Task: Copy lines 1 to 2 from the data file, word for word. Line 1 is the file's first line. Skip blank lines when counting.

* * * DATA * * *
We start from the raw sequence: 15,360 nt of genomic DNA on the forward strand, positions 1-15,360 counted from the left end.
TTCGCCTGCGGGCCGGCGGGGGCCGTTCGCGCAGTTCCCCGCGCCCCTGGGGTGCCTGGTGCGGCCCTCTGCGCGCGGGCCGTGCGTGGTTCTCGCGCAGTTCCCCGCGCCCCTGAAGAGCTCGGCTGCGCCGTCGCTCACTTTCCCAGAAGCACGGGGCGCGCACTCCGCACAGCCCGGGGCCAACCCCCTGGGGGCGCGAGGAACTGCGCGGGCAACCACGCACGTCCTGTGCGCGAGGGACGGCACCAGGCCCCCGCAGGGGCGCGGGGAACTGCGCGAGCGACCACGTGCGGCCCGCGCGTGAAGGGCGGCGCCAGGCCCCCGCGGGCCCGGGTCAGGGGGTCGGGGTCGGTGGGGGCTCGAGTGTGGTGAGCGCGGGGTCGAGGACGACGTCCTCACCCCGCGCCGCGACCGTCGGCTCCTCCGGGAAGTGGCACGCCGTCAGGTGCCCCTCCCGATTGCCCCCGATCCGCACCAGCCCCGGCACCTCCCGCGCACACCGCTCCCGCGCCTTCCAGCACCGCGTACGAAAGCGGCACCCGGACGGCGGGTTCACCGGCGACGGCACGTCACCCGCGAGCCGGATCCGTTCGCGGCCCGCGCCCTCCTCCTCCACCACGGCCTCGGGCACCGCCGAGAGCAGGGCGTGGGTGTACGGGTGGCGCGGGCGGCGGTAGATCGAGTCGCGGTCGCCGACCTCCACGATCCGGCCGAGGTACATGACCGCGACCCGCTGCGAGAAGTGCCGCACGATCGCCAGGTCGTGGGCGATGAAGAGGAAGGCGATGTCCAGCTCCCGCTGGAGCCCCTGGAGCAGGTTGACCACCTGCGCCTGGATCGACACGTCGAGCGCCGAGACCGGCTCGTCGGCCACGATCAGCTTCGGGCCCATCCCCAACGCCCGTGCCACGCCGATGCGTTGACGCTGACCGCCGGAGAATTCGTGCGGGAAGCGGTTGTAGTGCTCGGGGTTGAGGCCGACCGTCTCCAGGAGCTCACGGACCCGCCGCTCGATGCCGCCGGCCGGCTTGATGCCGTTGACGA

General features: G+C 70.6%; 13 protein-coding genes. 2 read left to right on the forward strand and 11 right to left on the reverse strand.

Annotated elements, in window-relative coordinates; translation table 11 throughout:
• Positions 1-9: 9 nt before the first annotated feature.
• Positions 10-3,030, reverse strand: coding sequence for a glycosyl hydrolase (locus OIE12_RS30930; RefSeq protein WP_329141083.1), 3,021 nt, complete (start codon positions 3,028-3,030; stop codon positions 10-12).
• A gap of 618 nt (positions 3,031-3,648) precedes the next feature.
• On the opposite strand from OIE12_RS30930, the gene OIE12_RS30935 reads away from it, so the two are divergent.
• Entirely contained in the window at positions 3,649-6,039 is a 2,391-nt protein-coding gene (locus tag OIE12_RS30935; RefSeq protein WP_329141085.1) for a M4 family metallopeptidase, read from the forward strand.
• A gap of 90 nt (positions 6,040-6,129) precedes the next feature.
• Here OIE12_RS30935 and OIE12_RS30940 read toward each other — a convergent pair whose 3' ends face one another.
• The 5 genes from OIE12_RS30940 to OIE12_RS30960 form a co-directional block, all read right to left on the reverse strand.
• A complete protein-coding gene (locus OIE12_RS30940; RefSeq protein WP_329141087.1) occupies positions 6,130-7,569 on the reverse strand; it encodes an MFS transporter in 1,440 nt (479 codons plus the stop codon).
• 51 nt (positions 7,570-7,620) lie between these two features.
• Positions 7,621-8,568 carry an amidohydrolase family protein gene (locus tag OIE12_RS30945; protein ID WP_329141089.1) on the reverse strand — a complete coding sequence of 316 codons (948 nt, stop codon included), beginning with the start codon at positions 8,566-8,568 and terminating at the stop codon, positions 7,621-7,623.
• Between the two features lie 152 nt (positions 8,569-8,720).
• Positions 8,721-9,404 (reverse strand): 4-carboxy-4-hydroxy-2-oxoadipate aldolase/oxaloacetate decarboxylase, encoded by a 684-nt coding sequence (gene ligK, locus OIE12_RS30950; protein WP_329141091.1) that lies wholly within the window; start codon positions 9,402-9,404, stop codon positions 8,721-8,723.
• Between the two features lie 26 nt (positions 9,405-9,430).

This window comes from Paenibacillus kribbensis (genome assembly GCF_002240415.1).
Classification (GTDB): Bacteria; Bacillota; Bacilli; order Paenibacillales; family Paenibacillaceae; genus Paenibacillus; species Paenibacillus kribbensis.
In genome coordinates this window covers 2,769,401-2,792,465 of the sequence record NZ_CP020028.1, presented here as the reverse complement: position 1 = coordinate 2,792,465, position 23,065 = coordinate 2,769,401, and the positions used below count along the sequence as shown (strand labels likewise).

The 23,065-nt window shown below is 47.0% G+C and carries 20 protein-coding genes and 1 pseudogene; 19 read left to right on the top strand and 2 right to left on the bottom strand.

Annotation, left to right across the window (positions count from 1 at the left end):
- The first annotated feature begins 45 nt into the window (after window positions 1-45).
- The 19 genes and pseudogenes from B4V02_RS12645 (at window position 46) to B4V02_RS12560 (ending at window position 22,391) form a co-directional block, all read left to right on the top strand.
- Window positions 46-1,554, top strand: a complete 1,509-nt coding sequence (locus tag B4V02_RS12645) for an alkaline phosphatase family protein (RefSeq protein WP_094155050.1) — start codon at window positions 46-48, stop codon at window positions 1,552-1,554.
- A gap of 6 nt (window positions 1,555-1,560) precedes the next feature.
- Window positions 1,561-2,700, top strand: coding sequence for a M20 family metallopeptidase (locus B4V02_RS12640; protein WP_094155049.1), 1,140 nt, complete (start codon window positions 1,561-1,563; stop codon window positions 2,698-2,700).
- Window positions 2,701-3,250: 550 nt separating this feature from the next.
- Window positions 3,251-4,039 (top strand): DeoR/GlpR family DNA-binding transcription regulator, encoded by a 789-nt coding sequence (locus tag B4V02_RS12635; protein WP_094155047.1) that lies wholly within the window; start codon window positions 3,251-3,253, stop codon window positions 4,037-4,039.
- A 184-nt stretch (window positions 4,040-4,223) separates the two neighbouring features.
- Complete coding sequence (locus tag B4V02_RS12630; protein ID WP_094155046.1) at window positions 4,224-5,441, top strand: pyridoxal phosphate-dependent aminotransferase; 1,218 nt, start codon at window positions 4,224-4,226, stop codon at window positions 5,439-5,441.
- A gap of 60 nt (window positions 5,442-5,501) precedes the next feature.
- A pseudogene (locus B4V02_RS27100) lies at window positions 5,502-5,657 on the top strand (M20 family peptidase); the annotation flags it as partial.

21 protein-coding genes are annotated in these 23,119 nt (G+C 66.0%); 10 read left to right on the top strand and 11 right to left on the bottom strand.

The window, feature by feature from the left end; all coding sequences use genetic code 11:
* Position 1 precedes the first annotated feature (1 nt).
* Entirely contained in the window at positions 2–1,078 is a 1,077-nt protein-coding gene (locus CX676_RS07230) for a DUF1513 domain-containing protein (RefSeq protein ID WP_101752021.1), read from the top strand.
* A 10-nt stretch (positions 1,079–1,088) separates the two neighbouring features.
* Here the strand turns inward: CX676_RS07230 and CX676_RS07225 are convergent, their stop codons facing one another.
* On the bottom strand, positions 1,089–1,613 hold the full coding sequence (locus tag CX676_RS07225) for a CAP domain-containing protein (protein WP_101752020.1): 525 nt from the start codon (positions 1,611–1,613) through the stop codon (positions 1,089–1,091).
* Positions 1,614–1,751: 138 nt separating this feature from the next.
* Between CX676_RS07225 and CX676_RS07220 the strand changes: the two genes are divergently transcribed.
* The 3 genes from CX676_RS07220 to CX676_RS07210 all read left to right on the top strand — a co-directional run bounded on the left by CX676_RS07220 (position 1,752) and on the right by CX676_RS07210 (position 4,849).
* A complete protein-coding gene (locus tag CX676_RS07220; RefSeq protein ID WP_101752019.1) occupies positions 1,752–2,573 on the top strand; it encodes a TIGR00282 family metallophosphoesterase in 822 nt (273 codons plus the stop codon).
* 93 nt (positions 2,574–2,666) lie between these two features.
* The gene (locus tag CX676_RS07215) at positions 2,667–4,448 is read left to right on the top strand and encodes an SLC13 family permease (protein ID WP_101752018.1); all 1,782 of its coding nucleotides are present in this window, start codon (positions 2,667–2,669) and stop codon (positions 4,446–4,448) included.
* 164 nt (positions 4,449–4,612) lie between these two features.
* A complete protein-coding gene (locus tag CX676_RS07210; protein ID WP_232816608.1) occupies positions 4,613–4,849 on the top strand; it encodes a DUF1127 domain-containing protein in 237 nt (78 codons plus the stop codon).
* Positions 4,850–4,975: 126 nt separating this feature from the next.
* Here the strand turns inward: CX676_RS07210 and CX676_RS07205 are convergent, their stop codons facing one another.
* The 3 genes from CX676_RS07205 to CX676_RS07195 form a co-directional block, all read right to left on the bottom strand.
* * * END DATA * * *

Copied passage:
We start from the raw sequence: 15,360 nt of genomic DNA on the forward strand, positions 1-15,360 counted from the left end.
TTCGCCTGCGGGCCGGCGGGGGCCGTTCGCGCAGTTCCCCGCGCCCCTGGGGTGCCTGGTGCGGCCCTCTGCGCGCGGGCCGTGCGTGGTTCTCGCGCAGTTCCCCGCGCCCCTGAAGAGCTCGGCTGCGCCGTCGCTCACTTTCCCAGAAGCACGGGGCGCGCACTCCGCACAGCCCGGGGCCAACCCCCTGGGGGCGCGAGGAACTGCGCGGGCAACCACGCACGTCCTGTGCGCGAGGGACGGCACCAGGCCCCCGCAGGGGCGCGGGGAACTGCGCGAGCGACCACGTGCGGCCCGCGCGTGAAGGGCGGCGCCAGGCCCCCGCGGGCCCGGGTCAGGGGGTCGGGGTCGGTGGGGGCTCGAGTGTGGTGAGCGCGGGGTCGAGGACGACGTCCTCACCCCGCGCCGCGACCGTCGGCTCCTCCGGGAAGTGGCACGCCGTCAGGTGCCCCTCCCGATTGCCCCCGATCCGCACCAGCCCCGGCACCTCCCGCGCACACCGCTCCCGCGCCTTCCAGCACCGCGTACGAAAGCGGCACCCGGACGGCGGGTTCACCGGCGACGGCACGTCACCCGCGAGCCGGATCCGTTCGCGGCCCGCGCCCTCCTCCTCCACCACGGCCTCGGGCACCGCCGAGAGCAGGGCGTGGGTGTACGGGTGGCGCGGGCGGCGGTAGATCGAGTCGCGGTCGCCGACCTCCACGATCCGGCCGAGGTACATGACCGCGACCCGCTGCGAGAAGTGCCGCACGATCGCCAGGTCGTGGGCGATGAAGAGGAAGGCGATGTCCAGCTCCCGCTGGAGCCCCTGGAGCAGGTTGACCACCTGCGCCTGGATCGACACGTCGAGCGCCGAGACCGGCTCGTCGGCCACGATCAGCTTCGGGCCCATCCCCAACGCCCGTGCCACGCCGATGCGTTGACGCTGACCGCCGGAGAATTCGTGCGGGAAGCGGTTGTAGTGCTCGGGGTTGAGGCCGACCGTCTCCAGGAGCTCACGGACCCGCCGCTCGATGCCGCCGGCCGGCTTGATGCCGTTGACGA